Global decline of large plant eaters may lead to 'wildlife deserts'
Some of the richest ecosystems on Earth, including Africa's savannahs and forests, could become wildlife deserts because of the decline of large herbivores, researchers claim.
Many populations of "big fauna" animals such as rhinoceroses, zebras, camels, elephants and tapirs are already diminishing or threatened with extinction.
If the trend continues the habitats where such creatures make their home will be transformed into "empty landscapes", as the knock-on effects impact both on predators and plant life, a study suggests.
Lead scientist Professor William Ripple, from Oregon State University, US, said: "I expected that habitat change would be the main factor causing the endangerment of large herbivores. But surprisingly, the results show that the two main factors in herbivore declines are hunting by humans and habitat change. They are twin threats."
"Our analysis shows that it goes well beyond forest landscapes, to savannahs and grasslands and deserts. So we coin a new term, empty landscape."
The research, published in the journal Science Advances, focused on 74 large herbivore species and found that 25 now occupied only 19 pc of their historical ranges on average.
The scientists wrote: "Without radical intervention, large herbivores (and many smaller ones) will continue to disappear from numerous regions with enormous ecological, social and economic costs."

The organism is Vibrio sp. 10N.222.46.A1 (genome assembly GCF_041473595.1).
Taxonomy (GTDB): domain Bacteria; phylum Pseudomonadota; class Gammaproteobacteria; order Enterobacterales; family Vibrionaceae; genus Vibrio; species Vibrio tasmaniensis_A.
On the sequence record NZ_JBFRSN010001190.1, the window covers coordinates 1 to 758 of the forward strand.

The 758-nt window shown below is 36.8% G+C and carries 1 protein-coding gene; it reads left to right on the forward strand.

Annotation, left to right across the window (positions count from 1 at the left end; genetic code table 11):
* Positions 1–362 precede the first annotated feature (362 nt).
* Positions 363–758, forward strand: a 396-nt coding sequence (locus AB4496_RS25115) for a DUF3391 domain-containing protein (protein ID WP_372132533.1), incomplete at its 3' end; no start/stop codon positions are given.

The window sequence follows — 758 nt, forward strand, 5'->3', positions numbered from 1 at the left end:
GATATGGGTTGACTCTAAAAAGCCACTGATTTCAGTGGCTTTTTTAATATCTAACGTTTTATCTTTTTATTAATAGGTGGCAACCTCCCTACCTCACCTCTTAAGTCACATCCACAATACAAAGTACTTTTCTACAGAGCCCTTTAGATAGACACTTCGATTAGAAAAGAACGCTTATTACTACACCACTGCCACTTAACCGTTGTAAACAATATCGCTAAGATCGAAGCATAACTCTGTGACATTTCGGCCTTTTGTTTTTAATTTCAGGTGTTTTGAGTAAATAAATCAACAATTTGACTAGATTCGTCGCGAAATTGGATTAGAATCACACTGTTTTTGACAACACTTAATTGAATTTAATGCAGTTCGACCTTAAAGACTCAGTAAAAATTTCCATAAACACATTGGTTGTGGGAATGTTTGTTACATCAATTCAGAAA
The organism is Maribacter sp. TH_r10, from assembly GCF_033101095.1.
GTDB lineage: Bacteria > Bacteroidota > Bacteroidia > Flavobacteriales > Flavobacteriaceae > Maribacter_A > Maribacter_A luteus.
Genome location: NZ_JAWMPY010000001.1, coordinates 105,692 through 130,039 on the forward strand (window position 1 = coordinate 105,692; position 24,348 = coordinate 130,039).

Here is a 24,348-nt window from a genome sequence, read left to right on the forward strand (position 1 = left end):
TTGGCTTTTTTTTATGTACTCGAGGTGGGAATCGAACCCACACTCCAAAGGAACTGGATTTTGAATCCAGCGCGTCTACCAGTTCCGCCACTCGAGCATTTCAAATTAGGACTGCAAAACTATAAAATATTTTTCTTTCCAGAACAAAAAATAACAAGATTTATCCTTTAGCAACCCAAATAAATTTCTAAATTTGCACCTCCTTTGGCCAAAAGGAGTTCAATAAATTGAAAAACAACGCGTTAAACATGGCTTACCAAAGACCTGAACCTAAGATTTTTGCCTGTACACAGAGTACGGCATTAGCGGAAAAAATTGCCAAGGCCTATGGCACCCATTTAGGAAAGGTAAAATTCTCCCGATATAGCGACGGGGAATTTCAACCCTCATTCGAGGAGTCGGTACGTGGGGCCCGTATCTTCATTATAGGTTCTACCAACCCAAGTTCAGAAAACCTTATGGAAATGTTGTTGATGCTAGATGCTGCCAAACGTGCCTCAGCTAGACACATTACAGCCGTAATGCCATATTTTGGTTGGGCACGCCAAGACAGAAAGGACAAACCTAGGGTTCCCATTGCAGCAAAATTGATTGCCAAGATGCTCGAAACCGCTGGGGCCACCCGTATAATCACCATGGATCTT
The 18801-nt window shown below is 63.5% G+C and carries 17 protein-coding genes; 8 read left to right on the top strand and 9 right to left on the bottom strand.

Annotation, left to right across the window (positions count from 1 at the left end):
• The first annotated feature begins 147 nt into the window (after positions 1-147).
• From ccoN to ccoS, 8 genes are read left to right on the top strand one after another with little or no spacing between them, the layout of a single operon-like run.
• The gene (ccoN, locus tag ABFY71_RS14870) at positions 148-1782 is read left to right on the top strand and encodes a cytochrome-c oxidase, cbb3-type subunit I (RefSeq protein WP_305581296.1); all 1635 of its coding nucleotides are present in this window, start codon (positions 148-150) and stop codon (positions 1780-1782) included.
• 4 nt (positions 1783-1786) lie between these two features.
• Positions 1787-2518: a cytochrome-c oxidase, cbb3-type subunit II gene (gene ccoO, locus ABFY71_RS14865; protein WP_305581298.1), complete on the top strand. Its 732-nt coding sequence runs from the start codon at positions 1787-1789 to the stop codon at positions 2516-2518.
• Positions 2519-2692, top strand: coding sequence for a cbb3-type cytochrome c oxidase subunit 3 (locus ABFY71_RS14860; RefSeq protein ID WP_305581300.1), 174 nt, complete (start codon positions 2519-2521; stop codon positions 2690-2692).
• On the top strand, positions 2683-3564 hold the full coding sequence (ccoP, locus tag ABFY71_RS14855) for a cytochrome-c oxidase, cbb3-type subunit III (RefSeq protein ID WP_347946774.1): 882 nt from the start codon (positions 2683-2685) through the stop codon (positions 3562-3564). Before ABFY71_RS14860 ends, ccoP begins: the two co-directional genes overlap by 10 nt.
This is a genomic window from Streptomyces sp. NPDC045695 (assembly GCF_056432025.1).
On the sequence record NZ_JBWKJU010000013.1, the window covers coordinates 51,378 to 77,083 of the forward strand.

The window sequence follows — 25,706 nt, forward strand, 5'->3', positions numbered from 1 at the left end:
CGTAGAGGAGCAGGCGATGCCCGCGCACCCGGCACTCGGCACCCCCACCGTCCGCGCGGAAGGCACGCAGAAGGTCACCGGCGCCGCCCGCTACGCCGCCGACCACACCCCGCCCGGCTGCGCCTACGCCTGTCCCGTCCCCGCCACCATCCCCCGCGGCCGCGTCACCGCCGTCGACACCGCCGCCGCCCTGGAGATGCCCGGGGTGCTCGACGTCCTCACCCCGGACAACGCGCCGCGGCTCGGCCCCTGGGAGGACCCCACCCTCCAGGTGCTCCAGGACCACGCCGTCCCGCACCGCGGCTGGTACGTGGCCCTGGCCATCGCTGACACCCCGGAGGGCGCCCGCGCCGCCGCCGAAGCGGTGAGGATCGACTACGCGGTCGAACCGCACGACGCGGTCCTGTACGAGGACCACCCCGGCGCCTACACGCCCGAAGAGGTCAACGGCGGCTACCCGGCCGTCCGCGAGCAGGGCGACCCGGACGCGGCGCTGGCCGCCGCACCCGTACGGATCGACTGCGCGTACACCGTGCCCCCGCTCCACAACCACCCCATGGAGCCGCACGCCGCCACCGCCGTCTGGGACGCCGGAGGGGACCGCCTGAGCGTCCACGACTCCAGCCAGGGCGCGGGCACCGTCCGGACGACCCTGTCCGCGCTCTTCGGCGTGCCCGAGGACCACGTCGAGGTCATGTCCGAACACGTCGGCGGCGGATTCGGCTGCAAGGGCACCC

They pointed out that competition from livestock production, which has tripled globally since 1980, had reduced herbivore access to land, forage and water and raised the risk of disease transmission.
Hunting for meat consumption and the global trade in animal parts had also taken a heavy toll.
Africa's western black rhinoceros was declared extinct in 2011 as the value of rhino horn soared.
"Horn sells for more by weight than gold, diamonds or cocaine," said Prof Ripple.
Herbivore loss was likely to rob carnivores such as lions and tigers of food, diminish seed dispersal, slow the cycle of nutrients from vegetation to the soil, and alter the habitats of smaller animals including fish, birds and amphibians.
With fewer large herbivores clearing vegetation and creating natural fire breaks, wildfires were likely to become more frequent and intense.
As a group, terrestrial herbivores include around 4,000 known species and occupy many types of ecosystem on every continent except Antarctica.
The majority of threatened large herbivores lived in developing countries, particularly Africa, India and South-East Asia, said the researchers.
Prof Ripple said: "We hope this report increases appreciation for the importance of large herbivores in these ecosystems. And we hope that policy makers take action to conserve these species."